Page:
Video games let you be anything: a brave spaceship captain, the undisputed master of chiefs, or even a terribly ineffective plumber on hallucinogens. And yet with all of reality available to warp and twist into whatever shape we like, some people prefer to use video games to do the most boring stuff possible. Like ...
#7. Sensible Train Spotting
Oh man, a Trainspotting game sounds like a blast. You get to be all Scottish and on heroin and -- oh, you mean literal train spotting? That sounds ... less fun. We suppose there might be some entertainment value to be had: Maybe you could take tours of trains not otherwise available to the public, or even ride them to interesting new destinations. Yeah, sure -- we could see some amount of value in a game like that. But this is not a game like that. This isn't just train spotting -- this is SENSIBLE Train Spotting. That's right: It is a simulator not only of trains and the spotting thereof, but of doing so in a safe and responsible manner.
Sequel to the critically acclaimed Feeding Pigeons.
Thrill at the moderation! Gasp at the restraint! In Sensible Train Spotting, you play a fearless unnamed hero who sits at his local train station with his trusty thermos and watches passing trains. As you can plainly see, these aren't high-end graphics or anything, so it's not even about watching the details of the trains themselves. It's about matching the numbers on the trains to arbitrary numbers you already have. See, each train has a unique number, and by scratching it off of your own in-game bingo card when a train passes, you ... win? We guess?
That can't be right. There can be no winners in a game of Sensible Train Spotting.
#6. Virtual Dog Walking
You know what the best part about owning a dog is? "The love and companionship"? Wh- what are you, dim? No, dude, the best part is taking it out to the bathroom! If you've always wanted to fly wingman on a dog-crap sortie but don't have the astounding resources needed to acquire one of those canine extravagances on your own (we hear the retrievers are made of pure gold!), Japan has got your back.
Sigh -- Of course it's Japan. Why would we think it wasn't?
Just like every other time you wanted to do something weird and vaguely unsettling.
Only available at your local arcade in your local Japan, Virtual Dog Walking lets you take the leash of a dog-like companion -- which is spread eagle atop its doghouse for some reason -- step on the treadmill, and for a low entrance fee simulate the experience of walking side by side with your pet looking to do its business. There are a few obstacles -- rogue cars, other dogs -- but for the most part, this is all about peacefully walking next to a digital dog, and then crying yourself to sleep in your closet-sized apartment.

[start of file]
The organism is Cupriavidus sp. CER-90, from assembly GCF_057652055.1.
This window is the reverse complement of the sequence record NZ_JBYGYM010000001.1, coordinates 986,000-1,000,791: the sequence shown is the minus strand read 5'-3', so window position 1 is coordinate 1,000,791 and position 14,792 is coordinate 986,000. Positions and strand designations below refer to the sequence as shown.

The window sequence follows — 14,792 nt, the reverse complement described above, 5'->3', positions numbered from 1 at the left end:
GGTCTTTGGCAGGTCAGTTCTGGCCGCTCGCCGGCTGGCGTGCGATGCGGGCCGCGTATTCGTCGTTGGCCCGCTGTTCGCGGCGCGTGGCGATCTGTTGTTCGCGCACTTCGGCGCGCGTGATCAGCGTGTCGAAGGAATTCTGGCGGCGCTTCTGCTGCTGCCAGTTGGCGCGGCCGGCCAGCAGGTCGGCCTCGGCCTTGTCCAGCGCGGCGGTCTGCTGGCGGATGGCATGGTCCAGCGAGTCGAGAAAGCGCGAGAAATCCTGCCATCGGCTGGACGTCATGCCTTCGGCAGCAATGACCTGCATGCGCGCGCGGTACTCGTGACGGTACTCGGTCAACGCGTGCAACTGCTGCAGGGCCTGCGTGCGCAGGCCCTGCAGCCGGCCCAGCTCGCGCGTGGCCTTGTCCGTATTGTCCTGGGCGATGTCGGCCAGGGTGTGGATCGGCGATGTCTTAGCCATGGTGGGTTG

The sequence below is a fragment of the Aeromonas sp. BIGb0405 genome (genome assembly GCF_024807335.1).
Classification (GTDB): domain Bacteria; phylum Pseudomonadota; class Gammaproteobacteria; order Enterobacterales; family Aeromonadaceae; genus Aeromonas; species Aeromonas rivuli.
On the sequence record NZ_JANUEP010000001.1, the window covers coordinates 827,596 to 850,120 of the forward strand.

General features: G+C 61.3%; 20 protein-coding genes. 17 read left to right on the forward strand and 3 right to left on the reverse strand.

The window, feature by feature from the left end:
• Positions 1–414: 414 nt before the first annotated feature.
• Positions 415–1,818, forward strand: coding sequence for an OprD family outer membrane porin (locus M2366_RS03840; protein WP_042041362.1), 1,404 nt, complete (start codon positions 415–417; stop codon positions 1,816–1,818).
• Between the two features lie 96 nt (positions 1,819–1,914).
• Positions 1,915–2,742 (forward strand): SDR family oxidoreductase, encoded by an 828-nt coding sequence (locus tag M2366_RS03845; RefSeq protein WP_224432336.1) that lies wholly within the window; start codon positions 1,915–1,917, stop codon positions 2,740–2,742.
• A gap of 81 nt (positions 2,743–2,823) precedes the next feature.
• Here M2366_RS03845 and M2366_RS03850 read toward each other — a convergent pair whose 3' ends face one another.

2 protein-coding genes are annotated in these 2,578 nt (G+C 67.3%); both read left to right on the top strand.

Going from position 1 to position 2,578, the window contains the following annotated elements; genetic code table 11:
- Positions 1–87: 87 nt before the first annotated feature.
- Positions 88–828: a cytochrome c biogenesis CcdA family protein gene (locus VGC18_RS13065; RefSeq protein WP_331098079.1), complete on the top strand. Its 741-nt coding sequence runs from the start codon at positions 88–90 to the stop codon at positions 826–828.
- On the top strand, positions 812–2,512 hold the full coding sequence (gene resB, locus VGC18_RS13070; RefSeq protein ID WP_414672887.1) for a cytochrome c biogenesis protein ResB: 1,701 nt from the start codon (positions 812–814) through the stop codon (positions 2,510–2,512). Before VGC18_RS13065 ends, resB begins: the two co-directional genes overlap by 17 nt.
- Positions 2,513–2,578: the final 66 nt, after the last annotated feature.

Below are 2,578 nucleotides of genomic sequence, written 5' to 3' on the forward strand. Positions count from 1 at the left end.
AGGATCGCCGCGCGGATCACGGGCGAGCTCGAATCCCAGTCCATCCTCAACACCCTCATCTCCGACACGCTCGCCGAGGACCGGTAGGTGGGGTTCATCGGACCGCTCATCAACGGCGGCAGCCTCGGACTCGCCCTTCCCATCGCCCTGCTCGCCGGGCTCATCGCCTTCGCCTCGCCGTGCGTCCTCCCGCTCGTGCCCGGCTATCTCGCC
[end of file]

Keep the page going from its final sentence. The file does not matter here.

#5. Wii Fireplace Simulators
A lot of modern homes don't have fireplaces, and that makes some people sad. And they figure, since they're already sad, why not just double down on this whole sadness thing and get themselves a virtual fireplace? It's not a new idea: There have been fireplace screen savers and roaring-fire videos for decades, but we've always been relegated to spectators of our virtual fires. No longer! Now, finally, we digital fire starters can dive in and deal with all the infuriating annoyances of a real fire, like feeding it, tending it, and struggling to get it lit while our wives and children make cracks about how a real man could do this much quicker, and probably without crying. Yes, truly, a fireplace simulator is a brilliant idea. Now, to pick the right one ...
Yep! There's more than one "fireplace simulator" for the Nintendo Wii. The first one is called Cozy Fire, and it drops you straight into the frying pan. What's that? You want to get out of that frying pan and into the fire? Well you better start gently rearranging logs, friend, or it's going to go out.
But be careful. One false move and that thing could burn your whole dick off.
Ah, but that's for the casual fireplacers. For you hardcore digital flame aficionados, there's Fireplacing. To play, you're instructed to press "A" to drop some logs:
Then you have to press "A" a few more times to stoke the virtual fire, and voila! Congratulations, you beat the game. That's it. If you were hoping all the annoying "tending" duties would teach you anything about making a real fire, or even provide some arbitrary degree of difficulty, prepare for disappointment. Oh, right, you own a fireplace simulator: You and disappointment are already on good terms.
#4. Lawn Mower
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Created by Christopher Orr and released in 1987, Lawn Mower is an ASCII game for MS-DOS in which you slowly build your landscaping empire, one blade of grass at a time. "ASCII" is an acronym that stands for "Who Needs Graphics When You Have a Keyboard," so you know nobody was into Lawn Mower for the beautiful aesthetics. They were into it for the pure, primal rush one only attains by making grass slightly shorter than it currently is.
Of course, it sucks that there's no "scare your neighbors" mode where you mow in a thong bikini.
At the heart of it, Lawn Mower was basically an incredibly stripped-down version of Pac-Man. You controlled a little twinkling star that briefly interacted with and ultimately dissolved the grass asterisks (we would've gone with "grassterisks," but Lawn Mower didn't exactly have a writing budget). There were no enemies, but there were obstacles, such as houses, pools, mailboxes, various holes, and a large rectangular structure labeled "dog."
What, were you expecting an actual dog? Haha, no: That's why we have Virtual Dog Walking.
At least it has a big yellow "DOG" stamp like in real life.
Sadly, Lawn Mower didn't quite catch on, discouraging Orr from releasing the next few games in his Mind-Numbing Chore series, such as Dish Washer, Garage Cleaner, and the artistically meta Lawn Mower Player.